Improvement

by Edgar Guest

The joy of life is living it
or so it seems to me;
in finding shackles on your wrists,
then struggling till you’re free;

in seeing wrongs and righting them,
in dreaming splendid dreams,
then toiling till the vision is
as real as moving streams.

The happiest mortal on the earth
is he who ends his day
by leaving better than he found
to bloom along the way.

Were all things perfect here there would
be naught for man to do;
if what is old were good enough
we’d never need the new.

The only happy time of rest
is that which follows strife
and sees some contribution made
unto the joy of life.

And he who has oppression felt,
and conquered it, is he
who really knows the happiness
and peace of being free.

The miseries of earth are here
and with them all must cope.
Who seeks for joy, through hedges thick
of care and pain must grope.

Through disappointment man must go
to value pleasure’s thrill;
To really know the joy of health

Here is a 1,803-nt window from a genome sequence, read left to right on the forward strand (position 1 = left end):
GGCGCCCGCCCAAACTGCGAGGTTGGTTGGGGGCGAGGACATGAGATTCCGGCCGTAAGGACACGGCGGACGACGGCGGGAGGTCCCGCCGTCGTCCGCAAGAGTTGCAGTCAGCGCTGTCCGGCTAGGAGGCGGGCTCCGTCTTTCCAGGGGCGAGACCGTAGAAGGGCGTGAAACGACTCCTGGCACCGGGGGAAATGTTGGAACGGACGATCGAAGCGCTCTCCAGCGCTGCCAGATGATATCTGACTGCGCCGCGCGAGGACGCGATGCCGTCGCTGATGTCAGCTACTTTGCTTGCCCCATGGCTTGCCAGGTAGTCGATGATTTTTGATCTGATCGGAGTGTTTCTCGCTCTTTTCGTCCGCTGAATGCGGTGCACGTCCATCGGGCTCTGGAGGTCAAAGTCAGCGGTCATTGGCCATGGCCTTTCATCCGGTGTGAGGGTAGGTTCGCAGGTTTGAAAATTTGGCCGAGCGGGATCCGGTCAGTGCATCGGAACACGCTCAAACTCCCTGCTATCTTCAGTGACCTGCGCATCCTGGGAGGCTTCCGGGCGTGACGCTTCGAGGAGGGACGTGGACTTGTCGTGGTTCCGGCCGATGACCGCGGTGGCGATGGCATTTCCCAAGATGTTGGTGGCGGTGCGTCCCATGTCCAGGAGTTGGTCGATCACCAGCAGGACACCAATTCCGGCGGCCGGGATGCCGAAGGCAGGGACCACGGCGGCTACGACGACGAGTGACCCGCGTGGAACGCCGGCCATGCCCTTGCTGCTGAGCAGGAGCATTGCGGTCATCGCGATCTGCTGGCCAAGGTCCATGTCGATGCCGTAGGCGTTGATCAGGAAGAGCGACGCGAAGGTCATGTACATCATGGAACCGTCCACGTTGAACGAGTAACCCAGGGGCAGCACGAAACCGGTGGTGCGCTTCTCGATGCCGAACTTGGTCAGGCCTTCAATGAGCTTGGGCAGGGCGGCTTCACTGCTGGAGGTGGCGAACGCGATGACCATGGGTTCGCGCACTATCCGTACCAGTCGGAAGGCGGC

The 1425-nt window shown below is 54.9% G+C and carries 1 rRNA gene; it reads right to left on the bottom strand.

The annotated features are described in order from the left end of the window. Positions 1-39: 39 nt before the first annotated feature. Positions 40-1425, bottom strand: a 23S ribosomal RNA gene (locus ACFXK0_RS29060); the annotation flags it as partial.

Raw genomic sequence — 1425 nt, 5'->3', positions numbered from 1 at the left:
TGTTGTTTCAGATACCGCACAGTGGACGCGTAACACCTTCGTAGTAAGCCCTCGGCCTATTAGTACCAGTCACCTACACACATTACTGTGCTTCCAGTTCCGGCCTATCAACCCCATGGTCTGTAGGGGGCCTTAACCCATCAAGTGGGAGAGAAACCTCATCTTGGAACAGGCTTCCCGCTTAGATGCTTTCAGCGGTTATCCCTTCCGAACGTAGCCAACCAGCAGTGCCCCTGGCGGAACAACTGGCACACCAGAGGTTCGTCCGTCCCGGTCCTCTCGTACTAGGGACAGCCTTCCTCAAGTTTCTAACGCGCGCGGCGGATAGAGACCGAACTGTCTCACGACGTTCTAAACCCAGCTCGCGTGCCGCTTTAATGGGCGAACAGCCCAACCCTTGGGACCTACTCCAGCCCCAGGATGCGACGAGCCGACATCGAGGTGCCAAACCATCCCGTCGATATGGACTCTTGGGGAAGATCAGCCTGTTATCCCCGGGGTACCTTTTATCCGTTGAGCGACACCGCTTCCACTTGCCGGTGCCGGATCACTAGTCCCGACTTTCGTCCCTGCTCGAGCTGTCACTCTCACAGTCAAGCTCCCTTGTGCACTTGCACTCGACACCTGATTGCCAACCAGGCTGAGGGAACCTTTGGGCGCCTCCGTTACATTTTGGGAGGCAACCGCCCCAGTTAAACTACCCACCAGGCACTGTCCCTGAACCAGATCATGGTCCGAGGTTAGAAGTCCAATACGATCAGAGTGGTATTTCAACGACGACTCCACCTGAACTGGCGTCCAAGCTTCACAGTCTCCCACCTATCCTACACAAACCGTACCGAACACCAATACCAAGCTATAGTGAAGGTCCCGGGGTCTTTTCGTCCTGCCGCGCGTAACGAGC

a man must first be ill.

The wrongs are here for man to right
and happiness is had
by striving to supplant with good
the evil and the bad.

The joy of life is living it
and doing things of worth,
in making bright and fruitful
all the barren spots of earth,

in facing odds and mastering them
and rising from defeat,
and making true what once was false
and what was bitter, sweet.

For only he knows perfect joy
whose little bit of soil
is richer ground than what it was
when he began to toil.

From his book, JUST FOLKS
published 1917 by The Reilly & Britton Co.

Lemon Pie


The world is full of gladness;
there are joys of many kinds;
there’s a cure for every sadness
that each troubled mortal finds.
And my little cares grow lighter
and I cease to fret and sigh,
and my eyes with joy grow brighter
when she makes a lemon pie.

When the bronze is on the filling
that’s one mass of shining gold,
and its molten joy is spilling
on the plate, my heart grows bold.
And the kids and I in chorus
raise one glad exultant cry
and we cheer the treat before us
which is mother’s lemon pie.

Then the little troubles vanish
and the sorrows disappear;
then we find the grit to banish
all the cares that hovered near.
And we smack our lips in pleasure
oe’r a joy no coin can buy
and we down the golden treasure
which is known as lemon pie.
From his book, Collected Verse of Edgar A Guest
© 1934 by The Reilly & Lee Company